Human Trafficking

Over the past decade, trafficking in human beings has reached epidemic proportions. No country is immune, the search for work abroad has been fuelled by economic disparity, high unemployment and the disruption of traditional livelihoods. Traffickers face few risks and can earn huge profits by taking advantage of large numbers of potential immigrants. Trafficking in human beings is not confined to the sex industry. Children are trafficked to work in sweatshops as bonded labor and men work illegally in the “three D-jobs” – dirty, difficult and dangerous.

A recent CIA report estimated that between 45,000 to 50,000 women and children are brought to the United States every year under false pretenses and are forced to work as prostitutes, abused laborers or servants. UNICEF estimates that more than 200,000 children are enslaved by cross-border smuggling in West and Central Africa. The UN has taken an important step forward in coordinating an international response to trafficking.

On 15 November 2000, the General Assembly adopted a package of instruments against various forms of transnational organized crime, including the UN Convention against Transnational Organized Crime and the Protocol to Prevent, Suppress and Punish Trafficking in Persons, especially Women and Children. These require the countries that become States Parties to adopt basic criminal offences, including trafficking in persons or the equivalent, participation in the activities of an organized criminal group, money laundering and other illicit conduct. They also establish a framework for international cooperation, including various forms of assistance in the conduct of investigations and prosecutions and provisions for the extradition of offenders. Within the first year, both the Convention and Protocol had obtained more than half of the 40 ratifications needed to bring them into force, and they are expected to take effect in the near future.

The US Federation for the Middle East under the Moderator Salwa Kader sponsored a panel discussion at the Commission on the Status of Women 50th Session at the United Nations to the discuss these vital issues.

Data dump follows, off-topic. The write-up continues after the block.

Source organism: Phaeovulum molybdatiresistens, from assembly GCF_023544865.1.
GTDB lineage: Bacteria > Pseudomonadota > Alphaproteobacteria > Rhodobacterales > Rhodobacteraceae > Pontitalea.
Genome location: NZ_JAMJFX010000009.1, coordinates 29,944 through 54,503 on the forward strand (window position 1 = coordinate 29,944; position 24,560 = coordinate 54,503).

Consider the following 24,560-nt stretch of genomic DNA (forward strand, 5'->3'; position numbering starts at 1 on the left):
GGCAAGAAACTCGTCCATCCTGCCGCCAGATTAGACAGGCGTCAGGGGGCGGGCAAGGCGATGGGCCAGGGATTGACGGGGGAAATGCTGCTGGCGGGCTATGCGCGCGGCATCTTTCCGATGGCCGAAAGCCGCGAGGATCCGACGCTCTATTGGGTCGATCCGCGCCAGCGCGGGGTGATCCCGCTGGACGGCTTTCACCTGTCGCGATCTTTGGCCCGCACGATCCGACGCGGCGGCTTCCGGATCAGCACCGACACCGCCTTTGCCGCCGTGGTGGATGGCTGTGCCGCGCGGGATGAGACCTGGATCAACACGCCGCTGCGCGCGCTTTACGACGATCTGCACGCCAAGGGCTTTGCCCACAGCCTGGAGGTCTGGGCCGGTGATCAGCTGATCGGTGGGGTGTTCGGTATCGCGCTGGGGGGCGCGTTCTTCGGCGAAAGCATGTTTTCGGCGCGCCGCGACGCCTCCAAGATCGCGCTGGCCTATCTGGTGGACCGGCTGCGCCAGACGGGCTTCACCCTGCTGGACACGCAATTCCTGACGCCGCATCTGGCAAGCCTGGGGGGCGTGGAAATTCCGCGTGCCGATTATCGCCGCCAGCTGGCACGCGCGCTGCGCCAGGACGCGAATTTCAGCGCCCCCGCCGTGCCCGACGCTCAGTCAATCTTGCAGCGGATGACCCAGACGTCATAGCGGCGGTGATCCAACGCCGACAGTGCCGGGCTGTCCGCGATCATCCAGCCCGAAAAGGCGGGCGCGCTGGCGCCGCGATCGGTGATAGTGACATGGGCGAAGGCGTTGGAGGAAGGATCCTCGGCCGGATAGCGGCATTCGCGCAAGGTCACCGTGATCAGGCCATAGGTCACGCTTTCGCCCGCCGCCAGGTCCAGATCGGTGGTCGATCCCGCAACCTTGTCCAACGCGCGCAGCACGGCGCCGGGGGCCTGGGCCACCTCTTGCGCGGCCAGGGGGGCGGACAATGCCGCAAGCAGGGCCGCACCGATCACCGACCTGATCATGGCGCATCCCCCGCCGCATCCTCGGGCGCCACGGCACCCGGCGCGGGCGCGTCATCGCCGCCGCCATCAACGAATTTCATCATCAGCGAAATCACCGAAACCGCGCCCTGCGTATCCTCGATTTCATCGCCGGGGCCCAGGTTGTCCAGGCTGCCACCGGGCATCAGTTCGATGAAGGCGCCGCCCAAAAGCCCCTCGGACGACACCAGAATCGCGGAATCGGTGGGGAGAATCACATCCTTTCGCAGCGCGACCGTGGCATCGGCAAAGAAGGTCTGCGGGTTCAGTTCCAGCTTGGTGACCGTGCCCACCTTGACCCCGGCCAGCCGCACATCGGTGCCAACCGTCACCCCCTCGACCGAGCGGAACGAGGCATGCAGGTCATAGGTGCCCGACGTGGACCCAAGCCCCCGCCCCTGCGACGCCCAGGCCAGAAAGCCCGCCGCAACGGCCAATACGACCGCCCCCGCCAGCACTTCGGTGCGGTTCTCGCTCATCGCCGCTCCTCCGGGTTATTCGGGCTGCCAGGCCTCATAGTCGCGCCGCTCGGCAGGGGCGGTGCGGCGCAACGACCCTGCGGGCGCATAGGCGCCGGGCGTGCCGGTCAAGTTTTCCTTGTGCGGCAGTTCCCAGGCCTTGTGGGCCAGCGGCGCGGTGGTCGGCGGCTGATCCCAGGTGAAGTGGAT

Human trafficking in the 21 Century panel with H.E. Mr. Jan Eliasson General Assembly President.

Some of the audience attended the human trafficking in the 21 century at the United Nation 2006

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‘06 International Peace Conference

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In 2006, the U.S. Federation for Middle East Peace organized its 3rd Annual International Peace Conference under the auspices of his Excellency Mister Amer Mousa, Secretary-General for the Arab League Headquarters in Cairo, Egypt, and the International Muslim Youth Organization.

Sally Kader, USFMEP president, was one of the key speakers at the event held September 20-22, 2006 at the Arab League.

Attendees were ministers and members of parliament, governors, diplomats, religious leaders and scholars and Fmr. US Congressman Richard Swett traveling with members of the USFMEP Delegation hailing from Australia, Ohio, New York and Washington D.C.. This Conference is an annual event which the USFMEP has held in Cairo for the past three years. The objective of the conference is to spread the Federation’s peace message among the Middle Eastern countries and to celebrate a day of non-violence in all nations.

It is a day of global cease-fire, when all countries and their people are asked to halt hostilities for the entire day, and at noon, local time, to observe a minute of silence for those whose lives were claimed by hostile confrontations.

‘06 International Peace Conference

In 2006, the U.S. Federation for Middle East Peace organized its 3rd Annual International Peace Conference under the auspices of his Excellency Mister Amer Mousa, Secretary-General for the Arab League Headquarters

in Cairo, Egypt, and the International Muslim Youth

Organization.

Sally Kader, USFMEP president, was one of the key speakers at the event held September 20-22, 2006 at the Arab League.

Attendees were ministers and members of parliament, governors, diplomats, religious leaders and scholars and Fmr. US Congressman Richard Swett traveling with

members of the USFMEP Delegation hailing from Australia, Ohio, New York and Washington D.C.. This Conference is an annual event which the USFMEP

has held in Cairo for the past three years. The objective of the conference is to spread the Federation’s peace message among the Middle Eastern countries and to

celebrate a day of non-violence in all nations.

It is a day of global cease-fire, when all countries and their people are asked to halt hostilities for the entire day, and at noon, local time, to observe a minute of

silence for those whose lives were claimed by hostile confrontations.